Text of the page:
Table 1. Institutional event timeline.

Early 1980s
• Initial development of the mussel-farming activity in the area of Chalastra.
• Local authorities’ initiative for the regulation of the activity.
• The act is not promoted because the central government demands that any regulation should comprehend the activity at a national level. The necessary management studies for that are not available at the time.
• The property rights for the activity are controlled from the regional authority, with the contribution of 13 other public authorities and in the absence of the aforementioned management regulation. The operation licenses are valid for 10 years and can be renewed after that time.

Late 1980s to early 1990s
• Local community requests the expansion of mussel activity in the area.
• The activity is recognized as compatible with the Ramsar convection. This action promotes development of mussel farming and of supportive structures (small piers for the water vessels, wooden houses for equipment and processing activities).
• The number of operation licenses for the activity in the area is doubled. In order to maximize their profit, the mussel farmers are using excessive cultivation techniques, but because a management regulation is still missing the authorities are unable to address this problem.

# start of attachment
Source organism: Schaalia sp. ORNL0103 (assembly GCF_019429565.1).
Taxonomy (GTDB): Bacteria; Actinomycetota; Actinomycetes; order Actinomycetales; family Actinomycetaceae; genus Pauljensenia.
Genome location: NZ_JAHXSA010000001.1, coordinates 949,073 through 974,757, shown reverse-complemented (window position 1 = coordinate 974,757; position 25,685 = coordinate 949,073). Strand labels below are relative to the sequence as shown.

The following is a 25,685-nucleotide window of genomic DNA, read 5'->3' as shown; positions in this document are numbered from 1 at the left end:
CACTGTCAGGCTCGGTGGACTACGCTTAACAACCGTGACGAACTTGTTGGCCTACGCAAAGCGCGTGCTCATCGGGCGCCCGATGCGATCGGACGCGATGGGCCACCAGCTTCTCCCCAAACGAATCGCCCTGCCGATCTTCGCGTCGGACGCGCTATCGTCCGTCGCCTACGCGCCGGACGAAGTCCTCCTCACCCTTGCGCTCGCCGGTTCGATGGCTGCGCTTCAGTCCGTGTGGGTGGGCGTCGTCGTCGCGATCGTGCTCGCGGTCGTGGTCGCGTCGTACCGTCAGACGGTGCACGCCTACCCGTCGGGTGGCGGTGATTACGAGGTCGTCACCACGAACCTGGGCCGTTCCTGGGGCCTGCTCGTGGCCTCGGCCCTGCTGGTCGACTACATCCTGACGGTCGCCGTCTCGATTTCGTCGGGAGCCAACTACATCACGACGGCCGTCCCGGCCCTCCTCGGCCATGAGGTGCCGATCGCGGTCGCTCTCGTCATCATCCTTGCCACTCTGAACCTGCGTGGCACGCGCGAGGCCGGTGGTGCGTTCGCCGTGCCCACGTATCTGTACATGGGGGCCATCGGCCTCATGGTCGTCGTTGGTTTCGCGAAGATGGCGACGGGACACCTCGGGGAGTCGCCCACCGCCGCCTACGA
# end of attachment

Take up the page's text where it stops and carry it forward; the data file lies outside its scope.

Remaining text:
• The activity is further developed in other areas of the Thermaikos Gulf.

Late 1990s early 2000s
• The legal framework for the regulation of the productive activities (in which mussel farming belongs) in “organized areas” is released.
• The first scientific study in the mussel-farming areas of Chalastra and Loudias is implemented by the National Center of Marine Research.
• Two management studies for the establishment of the Organized Area of Aquaculture Development (OAAD) of the Thermaikos Gulf are implemented. Local administration requests for approval from the authorities regulating the activity in the area, and from the central government (Ministry for the Environment, Physical Planning and Public Works).
• The regional authority, awaiting for the OAAD approval, is turning down all the requests for renewal of the expired operation licenses for the mussel farms of Chalastra.
• The operational licenses are gradually expiring. Local authorities agree to overlook this situation until it is regulated by the OAAD. The units with expired operational licenses continue to operate, but they are subject to fines.

During 2000s
• The OAAD approval is delayed because of excessive bureaucracy.
• The mussel farmers that now lack operational licenses ask for a solution. A social conflict is created because the mussel farmers with valid operational licenses demand to be the only ones that can exploit the area. Mussel production is declining, enhancing the social conflict.

• The OAAD approval is still delayed.
• The structure of municipal, prefectural, and regional governance is changed, creating confusion regarding the new authorities of each public body.
• The Framework for the “Rural Design and Sustainable Development for Aquaculture” is open for public deliberation. This framework is covering, among others, certain parameters of the OAAD's operation.